This disclosure relates to nanofabrication techniques used to form, for example, multigate transistors using a thin silicon “fin” structure (FinFET transistors). The technique includes the use of Dip Pen Nanolithography (DPN) to deposit metallic catalysts, followed by Metal Organic Chemical Vapor Deposition (MOCVD) of the semiconductor species to grow single fin structures used in the formation of the FinFET transistors.

The described technique, in the most general configuration, is to utilize the combination of DPN and MOCVD to form active electronic devices with multiple terminals such as transistors and diodes. In particular, this technique pertains to a novel method for forming FinFETs or tri-gate transistors using DPN and MOCVD. A feature of the technique is exploiting the direct transfer of a metal catalyst on the silicon substrate using the DPN technique followed by growth of single crystalline silicon beneath the metal catalyst using MOCVD. Subsequent processing may be used to deposit the gate electrode and to define the source and drain regions via ion implantation. In an example configuration, a silicon or silicon-on-insulator substrate is placed on a wafer chuck in an Atomic Force Microscope (AFM) capable of performing DPN. The DPN system will utilize one or more cantilevers (where a cantilever may contain one or more tips). The tips are then dipped into a solution containing the metal catalyst. The tips are then moved to a desired location and deposit the metal catalyst solution via a meniscus formed between the tip(s) and the substrate surface. The substrate is then transferred into a MOCVD system where silane, dichlorosilane, or another precursor gas containing silicon is directed onto the substrate surface. The silicon from the precursor gas (in this example silane) is then dissolved by the metal catalyst (aluminum) and when the catalyst cannot absorb anymore silicon, the silicon crystallizes out beneath the catalyst.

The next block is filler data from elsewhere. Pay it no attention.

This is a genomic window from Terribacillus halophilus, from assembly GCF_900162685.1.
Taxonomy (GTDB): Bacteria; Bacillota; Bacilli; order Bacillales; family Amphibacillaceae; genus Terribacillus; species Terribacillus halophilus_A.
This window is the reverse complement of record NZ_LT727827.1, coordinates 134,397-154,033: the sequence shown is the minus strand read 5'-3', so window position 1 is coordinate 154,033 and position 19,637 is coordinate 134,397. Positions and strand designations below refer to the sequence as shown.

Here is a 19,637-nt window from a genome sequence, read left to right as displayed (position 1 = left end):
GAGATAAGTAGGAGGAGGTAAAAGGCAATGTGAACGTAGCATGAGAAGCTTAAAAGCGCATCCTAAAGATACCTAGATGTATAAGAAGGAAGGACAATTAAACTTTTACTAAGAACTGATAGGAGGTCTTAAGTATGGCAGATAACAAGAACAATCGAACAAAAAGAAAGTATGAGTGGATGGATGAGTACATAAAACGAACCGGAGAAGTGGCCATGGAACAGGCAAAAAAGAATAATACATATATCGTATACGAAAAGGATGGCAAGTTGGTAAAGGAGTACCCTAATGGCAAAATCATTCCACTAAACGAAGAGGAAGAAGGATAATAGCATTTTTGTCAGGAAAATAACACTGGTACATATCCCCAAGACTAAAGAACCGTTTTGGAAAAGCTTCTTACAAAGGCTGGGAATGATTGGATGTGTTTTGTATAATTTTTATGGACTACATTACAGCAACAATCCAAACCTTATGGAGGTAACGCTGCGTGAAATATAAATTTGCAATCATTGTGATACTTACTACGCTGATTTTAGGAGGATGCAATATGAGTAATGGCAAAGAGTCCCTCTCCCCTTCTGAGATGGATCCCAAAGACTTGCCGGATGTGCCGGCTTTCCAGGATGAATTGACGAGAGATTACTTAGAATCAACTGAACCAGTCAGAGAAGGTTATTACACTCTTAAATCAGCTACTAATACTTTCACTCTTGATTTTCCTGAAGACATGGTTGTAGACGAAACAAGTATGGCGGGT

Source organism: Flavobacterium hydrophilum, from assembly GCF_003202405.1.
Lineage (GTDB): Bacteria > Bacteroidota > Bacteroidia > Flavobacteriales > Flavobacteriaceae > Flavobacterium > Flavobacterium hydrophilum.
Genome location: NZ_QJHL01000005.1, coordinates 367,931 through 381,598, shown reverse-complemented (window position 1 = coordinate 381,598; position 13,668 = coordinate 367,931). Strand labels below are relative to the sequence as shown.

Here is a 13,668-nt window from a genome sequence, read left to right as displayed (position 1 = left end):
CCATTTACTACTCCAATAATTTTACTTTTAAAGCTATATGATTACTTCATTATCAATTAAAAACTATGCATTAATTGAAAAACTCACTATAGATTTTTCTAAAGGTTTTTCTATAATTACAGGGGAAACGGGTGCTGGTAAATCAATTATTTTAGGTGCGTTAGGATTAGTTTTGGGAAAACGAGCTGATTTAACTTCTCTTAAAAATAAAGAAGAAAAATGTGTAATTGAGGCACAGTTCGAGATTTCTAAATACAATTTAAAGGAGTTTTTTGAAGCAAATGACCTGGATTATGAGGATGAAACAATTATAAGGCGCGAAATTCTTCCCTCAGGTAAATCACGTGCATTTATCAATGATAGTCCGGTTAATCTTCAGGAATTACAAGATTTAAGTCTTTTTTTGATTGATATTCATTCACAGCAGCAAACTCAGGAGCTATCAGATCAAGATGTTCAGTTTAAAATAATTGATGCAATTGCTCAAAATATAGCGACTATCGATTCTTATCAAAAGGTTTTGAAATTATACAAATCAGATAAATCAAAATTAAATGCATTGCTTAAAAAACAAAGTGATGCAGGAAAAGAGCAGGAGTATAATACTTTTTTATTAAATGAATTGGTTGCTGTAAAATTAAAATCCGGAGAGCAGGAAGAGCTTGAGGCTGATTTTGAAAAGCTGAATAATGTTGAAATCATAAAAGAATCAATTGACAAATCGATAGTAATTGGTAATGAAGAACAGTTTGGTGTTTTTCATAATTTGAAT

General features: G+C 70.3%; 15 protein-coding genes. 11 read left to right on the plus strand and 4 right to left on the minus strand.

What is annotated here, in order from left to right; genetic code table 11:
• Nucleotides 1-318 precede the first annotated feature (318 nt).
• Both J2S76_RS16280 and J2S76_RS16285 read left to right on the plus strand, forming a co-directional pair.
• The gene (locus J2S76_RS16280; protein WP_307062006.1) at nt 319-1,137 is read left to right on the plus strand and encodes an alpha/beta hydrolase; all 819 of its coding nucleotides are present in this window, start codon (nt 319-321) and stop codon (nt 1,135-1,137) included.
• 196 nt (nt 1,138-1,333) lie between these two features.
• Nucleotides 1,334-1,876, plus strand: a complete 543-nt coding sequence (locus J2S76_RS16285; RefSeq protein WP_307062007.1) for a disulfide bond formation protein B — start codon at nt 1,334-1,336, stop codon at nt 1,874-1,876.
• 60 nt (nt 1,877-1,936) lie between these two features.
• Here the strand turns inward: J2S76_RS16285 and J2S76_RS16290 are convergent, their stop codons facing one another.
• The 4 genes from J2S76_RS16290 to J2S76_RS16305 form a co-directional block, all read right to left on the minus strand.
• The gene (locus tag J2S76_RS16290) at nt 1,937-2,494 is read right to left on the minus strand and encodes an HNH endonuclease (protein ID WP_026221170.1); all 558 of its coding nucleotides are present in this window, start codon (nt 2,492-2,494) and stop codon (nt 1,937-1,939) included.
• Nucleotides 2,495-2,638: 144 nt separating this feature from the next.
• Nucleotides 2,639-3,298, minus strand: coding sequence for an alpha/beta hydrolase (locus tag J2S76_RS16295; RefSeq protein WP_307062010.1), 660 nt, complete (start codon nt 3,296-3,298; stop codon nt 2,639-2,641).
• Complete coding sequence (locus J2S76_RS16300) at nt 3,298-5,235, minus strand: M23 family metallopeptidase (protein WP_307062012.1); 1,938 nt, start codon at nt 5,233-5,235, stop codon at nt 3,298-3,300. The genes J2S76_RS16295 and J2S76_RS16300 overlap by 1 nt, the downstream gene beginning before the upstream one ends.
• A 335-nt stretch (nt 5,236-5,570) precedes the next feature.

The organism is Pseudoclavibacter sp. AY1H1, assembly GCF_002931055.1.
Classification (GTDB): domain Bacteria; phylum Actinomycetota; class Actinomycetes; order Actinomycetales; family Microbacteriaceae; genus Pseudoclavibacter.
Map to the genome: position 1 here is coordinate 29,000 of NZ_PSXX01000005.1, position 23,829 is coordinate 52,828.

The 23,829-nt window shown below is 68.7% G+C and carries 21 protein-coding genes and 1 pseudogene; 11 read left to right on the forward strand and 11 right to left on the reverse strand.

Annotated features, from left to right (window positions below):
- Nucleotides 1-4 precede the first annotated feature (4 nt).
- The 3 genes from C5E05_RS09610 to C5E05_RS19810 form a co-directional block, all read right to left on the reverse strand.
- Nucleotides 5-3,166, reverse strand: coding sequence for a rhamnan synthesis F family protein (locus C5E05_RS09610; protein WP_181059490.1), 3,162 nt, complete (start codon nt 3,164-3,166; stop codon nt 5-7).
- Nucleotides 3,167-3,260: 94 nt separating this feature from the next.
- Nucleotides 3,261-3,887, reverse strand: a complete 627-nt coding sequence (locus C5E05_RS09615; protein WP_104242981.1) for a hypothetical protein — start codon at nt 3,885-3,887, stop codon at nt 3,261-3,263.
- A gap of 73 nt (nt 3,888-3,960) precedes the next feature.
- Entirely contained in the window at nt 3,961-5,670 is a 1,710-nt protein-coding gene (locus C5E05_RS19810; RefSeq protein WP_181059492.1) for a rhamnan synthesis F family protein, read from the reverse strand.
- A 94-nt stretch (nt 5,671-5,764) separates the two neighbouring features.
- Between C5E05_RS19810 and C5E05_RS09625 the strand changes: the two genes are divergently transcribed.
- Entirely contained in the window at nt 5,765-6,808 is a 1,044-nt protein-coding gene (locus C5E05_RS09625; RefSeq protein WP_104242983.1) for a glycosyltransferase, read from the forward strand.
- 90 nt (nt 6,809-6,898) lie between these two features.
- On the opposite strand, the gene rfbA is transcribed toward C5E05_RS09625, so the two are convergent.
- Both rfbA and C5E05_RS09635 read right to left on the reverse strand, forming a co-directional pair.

This process continues perpendicular to the sample surface, until the desired structure height is obtained and the flow of the silicon precursor gas is shut off. A mask, such as silicon nitride (SiN), is then deposited and the metal catalyst is then removed via etching. The gate metal can be deposited by DPN or conventional UV photolithography. At this point the source/drain is the only region exposed and can be doped n-type or p-type via ion implantation, or using gas immersion laser doping, for example. Dopant activation can occur via conventional thermal annealing, rapid thermal annealing or laser annealing, for example. Contact metallization can occur via DPN or conventional UV photolithography, for example.

Integrated circuits applying this method can benefit from combining FinFETs of various heights. Specifically, taller FinFETs can carry more current, while shorter FinFETs can be used for low-power circuitry and reduced leakage currents. Additionally, this method is compatible with current multilayer stacking technology (i.e., low-k dielectrics and chemical mechanical polishing techniques) currently applied in the industry.

Configurations of the Devices

FIGS. 1A-1H are a series of schematic diagrams showing fabrication steps used to produce an example semiconductor device. These figures schematically show a cross-section of the disclosed technique, depicting

    • a) deposition of metal catalyst using the DPN technique (FIG. 1A);
    • b) growth of single crystal silicon structures using MOCVD (FIG. 1B);
    • c) removal of metal catalyst via etching (a field dielectric may be grown or deposited prior to this step if necessary to isolate the devices) (FIG. 1C);
    • d) growth or deposition of the gate dielectric (FIG. 1D);
    • e) deposition and patterning of gate metal (FIG. 1E);
    • f) removal of the exposed gate dielectric and doping and annealing of the source and drain regions (FIG. 1F);
    • g) removal of the field dielectric mask layer (FIG. 1G); and
    • h) deposition and patterning of contact metallization (FIG. 1H).